Last year was, for me, The Year of the Cauliflower. I've never liked the blanket of white sauce it sits beneath in the dreaded, classic cauliflower cheese, nor the combination of said sauce and still-watery florets squeaking against my teeth, but roasting a cauli two years ago changed everything.
This autumn I set out to make 2010 the year I learned to tolerate, maybe even like, cabbage. I didn't think I'd actually learn to love cabbage, but that's what seems to have happened, and I count that as a resounding success. Kathryn had mentioned brining cabbage at some stage in conversation and I trust her implicitly in matters Cabbage, so jotted it down. Salt - and there's a lot of salt used here, most of which, fear not, dissolves away - draws liquid from the cabbage (or radishes, or carrots...you get the idea) making it easier to digest. Which was, ya know, the problem cabbage and I had.
Typically, Kathryn was right. Exceptionally good. Mine is taken, mostly, from Mark Bittman.
Take half a head of a small cabbage - all are good here - halve it again, discard the core, and slice the rest. Finely looks neat, but who's got all day? Chop as you see fit. Toss the cabbage in a shallow bowl with 1 tablespoon each of sea salt, mirin, and rice vinegar. Press a plate on top, weight it down with something heavy - 3 or 4 tins of tomatoes, a heavy mortar - and leave for 1 hour. A little longer won't hurt, especially if you've cut lazily. Drain in a colander, shake over the sink then quickly pop it back into the bowl. No rinsing please.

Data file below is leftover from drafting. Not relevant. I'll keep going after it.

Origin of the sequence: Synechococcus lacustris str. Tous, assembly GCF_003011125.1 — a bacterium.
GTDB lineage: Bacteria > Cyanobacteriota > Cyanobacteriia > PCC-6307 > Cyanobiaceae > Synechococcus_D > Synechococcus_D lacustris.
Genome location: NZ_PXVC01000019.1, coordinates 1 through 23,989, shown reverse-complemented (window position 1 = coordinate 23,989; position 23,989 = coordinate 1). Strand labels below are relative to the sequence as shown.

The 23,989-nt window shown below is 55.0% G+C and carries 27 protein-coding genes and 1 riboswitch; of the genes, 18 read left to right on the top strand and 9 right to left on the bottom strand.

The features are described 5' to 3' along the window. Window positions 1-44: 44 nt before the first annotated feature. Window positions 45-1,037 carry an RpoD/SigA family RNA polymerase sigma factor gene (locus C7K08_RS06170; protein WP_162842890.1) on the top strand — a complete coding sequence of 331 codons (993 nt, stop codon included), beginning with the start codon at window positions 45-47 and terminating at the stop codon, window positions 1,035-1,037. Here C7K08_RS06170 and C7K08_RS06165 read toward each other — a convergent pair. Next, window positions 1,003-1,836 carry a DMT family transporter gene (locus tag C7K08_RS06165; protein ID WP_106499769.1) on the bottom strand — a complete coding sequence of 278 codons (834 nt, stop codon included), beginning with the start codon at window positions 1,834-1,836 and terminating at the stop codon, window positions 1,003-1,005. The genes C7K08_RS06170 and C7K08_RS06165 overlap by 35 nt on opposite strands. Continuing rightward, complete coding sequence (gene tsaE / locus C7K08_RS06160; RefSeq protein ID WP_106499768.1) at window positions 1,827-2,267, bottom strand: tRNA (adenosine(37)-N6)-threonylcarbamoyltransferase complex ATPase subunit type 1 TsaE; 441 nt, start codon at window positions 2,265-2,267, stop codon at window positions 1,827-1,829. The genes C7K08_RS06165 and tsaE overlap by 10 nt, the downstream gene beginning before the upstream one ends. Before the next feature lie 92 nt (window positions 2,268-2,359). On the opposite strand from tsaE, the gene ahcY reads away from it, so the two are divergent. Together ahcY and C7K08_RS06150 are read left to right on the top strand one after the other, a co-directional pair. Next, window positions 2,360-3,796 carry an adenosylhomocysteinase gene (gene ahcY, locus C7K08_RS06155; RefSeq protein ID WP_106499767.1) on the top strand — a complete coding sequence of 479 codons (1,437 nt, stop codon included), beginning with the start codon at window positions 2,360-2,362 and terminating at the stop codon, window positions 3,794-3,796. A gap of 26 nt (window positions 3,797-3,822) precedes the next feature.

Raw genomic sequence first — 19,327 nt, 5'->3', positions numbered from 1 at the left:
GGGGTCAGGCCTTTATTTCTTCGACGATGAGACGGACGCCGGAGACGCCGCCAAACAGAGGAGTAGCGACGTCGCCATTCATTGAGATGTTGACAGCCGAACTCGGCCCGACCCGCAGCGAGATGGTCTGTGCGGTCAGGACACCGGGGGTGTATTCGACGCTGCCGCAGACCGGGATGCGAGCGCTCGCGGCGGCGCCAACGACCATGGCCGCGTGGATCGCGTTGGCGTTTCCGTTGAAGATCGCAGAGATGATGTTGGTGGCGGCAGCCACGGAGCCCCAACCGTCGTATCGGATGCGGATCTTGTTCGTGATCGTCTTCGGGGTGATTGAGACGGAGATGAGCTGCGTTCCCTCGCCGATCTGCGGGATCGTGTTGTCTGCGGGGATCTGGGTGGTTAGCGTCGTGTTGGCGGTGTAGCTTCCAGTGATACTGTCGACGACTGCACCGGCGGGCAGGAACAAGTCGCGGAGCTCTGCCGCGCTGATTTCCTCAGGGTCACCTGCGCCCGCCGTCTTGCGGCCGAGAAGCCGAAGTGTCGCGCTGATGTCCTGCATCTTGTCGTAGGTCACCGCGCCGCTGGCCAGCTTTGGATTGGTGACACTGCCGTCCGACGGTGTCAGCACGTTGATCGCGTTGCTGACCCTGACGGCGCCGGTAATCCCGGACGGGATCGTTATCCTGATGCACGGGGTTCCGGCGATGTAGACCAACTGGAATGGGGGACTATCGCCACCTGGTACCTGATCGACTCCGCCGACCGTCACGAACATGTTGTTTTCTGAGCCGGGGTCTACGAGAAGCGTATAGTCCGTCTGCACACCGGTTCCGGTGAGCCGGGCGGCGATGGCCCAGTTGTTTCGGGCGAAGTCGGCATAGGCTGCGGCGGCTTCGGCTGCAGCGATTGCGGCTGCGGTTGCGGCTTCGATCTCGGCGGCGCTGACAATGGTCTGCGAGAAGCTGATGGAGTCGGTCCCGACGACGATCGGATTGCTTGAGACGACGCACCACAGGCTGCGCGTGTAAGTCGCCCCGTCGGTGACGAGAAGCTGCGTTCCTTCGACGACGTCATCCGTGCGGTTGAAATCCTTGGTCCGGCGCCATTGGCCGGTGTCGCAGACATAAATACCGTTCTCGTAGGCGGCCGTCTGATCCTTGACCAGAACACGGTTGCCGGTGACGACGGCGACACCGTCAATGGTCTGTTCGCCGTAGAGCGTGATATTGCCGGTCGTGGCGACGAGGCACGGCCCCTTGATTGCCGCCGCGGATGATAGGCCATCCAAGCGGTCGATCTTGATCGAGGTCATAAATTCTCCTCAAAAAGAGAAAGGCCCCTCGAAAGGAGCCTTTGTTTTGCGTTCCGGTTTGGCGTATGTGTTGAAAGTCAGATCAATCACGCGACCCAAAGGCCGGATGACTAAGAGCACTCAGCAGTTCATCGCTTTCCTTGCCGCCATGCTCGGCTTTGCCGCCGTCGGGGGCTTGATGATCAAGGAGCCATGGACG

Toss the wilted cabbage with anything you like. Chopped parsley, tahini, more mirin, a little sesame oil and some pink-pickled ginger are good. Eat.